The best bed sheets are comfortable, durable and stylish
Comfortable bed sheets are key to a good night's sleep, but sheets that feel heavenly to one person can be uncomfortable for another. Many choices in quality sheets are available for a reasonable price, but shoppers should still do their homework to ensure they buy the best bed sheets for their taste and lifestyle.
With the exception of silk or satin sheets, which are typically poorly reviewed, virtually all bed sheets are made of cotton or cotton blends, although a few are made of polyester, rayon or other blends. Cotton remains popular because it's a natural fabric that "breathes," providing natural air flow and wicking properties, while also providing warmth. In other words, you won't get too hot in summer or cold in winter.
Both percale and sateen sheets are made from cotton that is derived from different, but closely related, species with varying fiber lengths. The difference in softness, durability and texture comes when those different fiber lengths are woven and/or brushed in different ways. Terms like "Egyptian cotton" are used mainly as a selling point. "Bamboo sheets" is another popular but misleading buzz word. Bamboo fabrics are actually rayon or rayon blends. Many of the claimed environmental and organic benefits of bamboo sheets have been overstated to the point that the Federal Trade Commission has directed retailers to stop labeling and advertising rayon textiles as bamboo and stop misleading customers about the fabric's supposed antimicrobial and eco-friendly qualities. Yes, bamboo sheets are very soft, but don't be misled -- they're just rayon.
Finally, a word about thread count. A high thread count has long been seen as the gold standard in the "best" bed sheets. The thread count refers to the number of horizontal and vertical threads in one square inch of fabric, and higher thread counts supposedly means the fabric is softer. But experts say anything over about 300 thread count isn't necessarily softer or stronger, and may only be more expensive. The best way to buy any sheet is to put your fingers on it -- if it feels pleasant to you, that's probably the right one.
Keep in mind that if you're heading off to college, you'll probably need an extra-long twin set to fit your mattress. Throughout this report, we've noted which of our picks are available in this size and others – some, for instance, may skip twin sizes all together, or won't be available in California king. (Anyone shopping for a college dorm should also check out our report on mini fridges, another dorm-room staple.)
Once you've identified the best sheets for you, don't stop there: Our reports on the best mattresses, mattress toppers and pillows can help make sure your bed is as comfortable as it can be.
Percale sheets are best for that crisp, cool feel
Percale refers to a common type of weave used in cotton or cotton-blend sheets. Woven like a basket with one thread over and one thread under, percale sheets are very breathable and often lighter in weight than other sheets. Many users describe them as "crisp," but percale may not feel soft or warm enough for some.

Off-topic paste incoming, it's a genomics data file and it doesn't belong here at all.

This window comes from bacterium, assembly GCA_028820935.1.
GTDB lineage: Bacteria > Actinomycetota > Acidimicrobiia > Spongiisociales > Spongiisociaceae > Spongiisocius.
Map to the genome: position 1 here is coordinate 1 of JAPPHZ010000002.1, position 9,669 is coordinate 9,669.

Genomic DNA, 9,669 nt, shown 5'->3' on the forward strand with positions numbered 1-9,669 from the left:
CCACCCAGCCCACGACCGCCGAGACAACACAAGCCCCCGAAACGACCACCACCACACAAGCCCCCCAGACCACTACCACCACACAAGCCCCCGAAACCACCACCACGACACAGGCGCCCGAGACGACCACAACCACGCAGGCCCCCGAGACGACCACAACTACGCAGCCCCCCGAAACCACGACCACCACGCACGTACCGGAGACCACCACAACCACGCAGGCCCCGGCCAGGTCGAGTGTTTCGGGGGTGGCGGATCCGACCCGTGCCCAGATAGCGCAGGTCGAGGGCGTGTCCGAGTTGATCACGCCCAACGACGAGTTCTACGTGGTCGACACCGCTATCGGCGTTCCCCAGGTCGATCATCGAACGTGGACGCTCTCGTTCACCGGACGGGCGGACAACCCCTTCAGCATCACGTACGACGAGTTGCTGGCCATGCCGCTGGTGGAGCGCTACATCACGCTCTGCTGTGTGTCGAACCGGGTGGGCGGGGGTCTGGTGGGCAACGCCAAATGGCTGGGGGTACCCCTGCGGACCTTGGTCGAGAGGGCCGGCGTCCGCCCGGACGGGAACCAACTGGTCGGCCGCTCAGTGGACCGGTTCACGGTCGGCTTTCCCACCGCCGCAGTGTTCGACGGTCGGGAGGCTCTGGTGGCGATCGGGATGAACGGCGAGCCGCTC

Microfiber sheets are inexpensive, durable
Manmade microfiber is composed of finely woven fibers manufactured from wood pulp, or polyester and nylon blends. Microfiber sheets are quite thin, but, in spite of their seemingly fragile construction, are actually quite strong. Fans of microfiber sheets say they are soft and comfortable out of the package. They also tend to be very inexpensive. Downsides here include static cling and a tendency to attract lint. Some users also say microfiber sheets aren't as breathable as cotton sheets.
Sateen sheets provide soft, smooth surface
Woven with four threads over one thread, sateen sheets are slightly thicker than percale sheets and have a unique luster, or sheen. They're known for a soft, smooth feel, but some users find them too warm or "slippery," and they can be less durable than percale sheets.
Flannel sheets are warm, cozy for cool nights
Today's flannel sheets are usually made of cotton, although some may also use wool or synthetic fibers. The weave has a raised surface, or "nap," that makes the sheets soft and fuzzy. Flannel sheets are ideal for frostier climates or those who get cold easily, but they may not be best for those who sleep hot. The sheets may also shed and pill more easily than others.
How we chose the best bed sheets
Recent expert reviews of bed sheets are limited. ConsumerReports.org no longer tests or rates bed sheets, and tests performed by GoodHousekeeping.org are quite dated. One notable exception is TheSweethome.com, which maintains an updated guide to several types of sheets based on in-depth, comparative testing. Fortunately, there is no shortage of owner reviews at sites including Amazon.com, LLBean.com, JCPenney.com, Target.com and other individual retailers. When evaluating sources, we focused on comfort, durability and style. The result is our picks for the best bed sheets to ease you into a good night's sleep and keep you comfortable while you snooze.